On my long list of Roots sets that were too short, this week’s Pat and Jamie McLaughlin show closer is in my all-time top five. Oh sure, they filled their slot just as specified on the schedule, but I could have enjoyed the easy sophisticated soul grooves of this father/son duo for hours. Pat, one of Music City’s true mega-masters of solid American rock and soul, told me that Jamie’s getting into jazz, and that was clear from the opening riffs and sugary chords of “Good Love.” Jamie’s voice, tonalities and funk call to mind the best of John Mayer or, from an earlier era, Steely Dan. On a clean toned Stratocaster, he led the way with a varied, bare-fingered attack, while Pat played rhythm electric guitar and threw his mighty voice in for some choruses. Then Pat uncoiled on two songs that are deeply familiar to his fans. “Two Lights In The Nighttime” always struck me as the quintessential McLaughlin number, with its New Orleans-shifty groove and colorful power chords. “Cry To Me” is pure soul, and his singing is just peerless. Plus I love the way Pat hunches and strides around in his jeans and workshoes. He can look like he’s loading heavy bricks, but the music comes out sounding light as a feather.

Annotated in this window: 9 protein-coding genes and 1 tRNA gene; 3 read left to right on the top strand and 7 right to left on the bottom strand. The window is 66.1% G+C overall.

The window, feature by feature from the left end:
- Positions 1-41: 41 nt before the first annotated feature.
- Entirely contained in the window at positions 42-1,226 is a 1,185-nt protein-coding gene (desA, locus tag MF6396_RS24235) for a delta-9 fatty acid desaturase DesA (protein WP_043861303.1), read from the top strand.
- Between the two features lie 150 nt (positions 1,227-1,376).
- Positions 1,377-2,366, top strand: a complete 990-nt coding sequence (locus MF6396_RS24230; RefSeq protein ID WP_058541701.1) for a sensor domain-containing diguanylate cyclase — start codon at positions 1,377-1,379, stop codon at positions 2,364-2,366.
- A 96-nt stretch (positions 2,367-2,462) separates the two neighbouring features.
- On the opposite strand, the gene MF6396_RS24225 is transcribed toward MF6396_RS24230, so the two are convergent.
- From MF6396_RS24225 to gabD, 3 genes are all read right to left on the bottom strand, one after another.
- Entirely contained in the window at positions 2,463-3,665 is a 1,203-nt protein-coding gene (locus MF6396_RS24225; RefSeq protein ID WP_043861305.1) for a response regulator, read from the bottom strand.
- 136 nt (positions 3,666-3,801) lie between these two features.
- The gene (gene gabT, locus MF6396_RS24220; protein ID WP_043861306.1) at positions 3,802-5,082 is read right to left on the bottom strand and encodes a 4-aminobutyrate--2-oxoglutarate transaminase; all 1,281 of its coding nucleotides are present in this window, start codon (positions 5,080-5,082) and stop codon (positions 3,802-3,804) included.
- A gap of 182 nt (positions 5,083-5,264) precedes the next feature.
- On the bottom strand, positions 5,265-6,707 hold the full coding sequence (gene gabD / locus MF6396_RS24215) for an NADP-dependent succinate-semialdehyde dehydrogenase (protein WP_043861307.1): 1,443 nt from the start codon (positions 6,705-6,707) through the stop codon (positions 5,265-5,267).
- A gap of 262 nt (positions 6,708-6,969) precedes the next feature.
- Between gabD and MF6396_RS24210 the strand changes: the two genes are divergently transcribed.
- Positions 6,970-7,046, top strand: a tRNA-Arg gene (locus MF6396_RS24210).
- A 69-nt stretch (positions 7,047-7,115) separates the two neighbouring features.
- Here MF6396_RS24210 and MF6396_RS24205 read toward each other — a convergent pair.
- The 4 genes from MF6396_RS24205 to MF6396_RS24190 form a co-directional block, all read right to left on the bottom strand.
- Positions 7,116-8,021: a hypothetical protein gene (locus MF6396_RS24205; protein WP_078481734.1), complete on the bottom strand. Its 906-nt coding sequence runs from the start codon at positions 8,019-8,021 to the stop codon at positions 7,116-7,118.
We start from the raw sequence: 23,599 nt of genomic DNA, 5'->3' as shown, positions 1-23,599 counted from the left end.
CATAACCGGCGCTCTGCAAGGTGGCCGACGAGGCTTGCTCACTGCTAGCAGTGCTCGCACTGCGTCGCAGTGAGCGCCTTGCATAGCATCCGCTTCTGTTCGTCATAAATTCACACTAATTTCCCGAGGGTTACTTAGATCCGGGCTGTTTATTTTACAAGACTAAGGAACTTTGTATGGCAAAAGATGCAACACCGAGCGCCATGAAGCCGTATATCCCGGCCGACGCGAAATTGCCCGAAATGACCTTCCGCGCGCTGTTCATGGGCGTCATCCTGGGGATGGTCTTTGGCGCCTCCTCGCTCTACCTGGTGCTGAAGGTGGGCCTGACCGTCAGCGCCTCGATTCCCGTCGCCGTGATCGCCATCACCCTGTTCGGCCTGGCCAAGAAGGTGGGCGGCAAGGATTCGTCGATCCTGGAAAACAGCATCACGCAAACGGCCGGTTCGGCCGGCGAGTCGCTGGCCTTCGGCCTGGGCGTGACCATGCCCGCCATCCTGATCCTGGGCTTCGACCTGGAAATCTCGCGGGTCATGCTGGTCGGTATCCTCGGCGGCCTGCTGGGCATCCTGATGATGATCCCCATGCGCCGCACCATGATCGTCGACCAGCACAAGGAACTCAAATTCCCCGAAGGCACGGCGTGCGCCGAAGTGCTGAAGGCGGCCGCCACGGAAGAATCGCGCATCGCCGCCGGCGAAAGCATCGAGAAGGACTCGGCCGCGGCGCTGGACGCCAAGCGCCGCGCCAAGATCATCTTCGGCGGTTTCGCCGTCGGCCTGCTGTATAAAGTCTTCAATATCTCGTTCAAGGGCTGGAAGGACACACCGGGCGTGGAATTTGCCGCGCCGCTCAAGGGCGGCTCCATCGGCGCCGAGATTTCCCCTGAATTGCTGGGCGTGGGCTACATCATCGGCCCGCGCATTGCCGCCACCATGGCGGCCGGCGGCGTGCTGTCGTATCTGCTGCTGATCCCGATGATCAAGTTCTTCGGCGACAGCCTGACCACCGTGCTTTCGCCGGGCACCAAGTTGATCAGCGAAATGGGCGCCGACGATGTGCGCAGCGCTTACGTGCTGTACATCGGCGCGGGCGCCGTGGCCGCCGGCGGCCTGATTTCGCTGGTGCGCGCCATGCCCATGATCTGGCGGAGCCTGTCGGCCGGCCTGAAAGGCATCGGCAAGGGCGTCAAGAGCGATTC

So it was a magic night of Middle Tennessee sounds, with that ideal MCR flow of fun, history, stories, people, persuasion and righteous rocking. And just before Jim led the Nashville Jam we invited our most loyal fan Matt up to the stage to present him with a cake and wish him happy 42nd birthday. He’s sort of a brother to our boss Todd, so by extension he’s been Roots family forever. We also learned on Wednesday about the birth of Ryman Patrick Taylor, the new son of our wonderful attorney Stephanie and her husband Dave. So the family grows!

Craig H.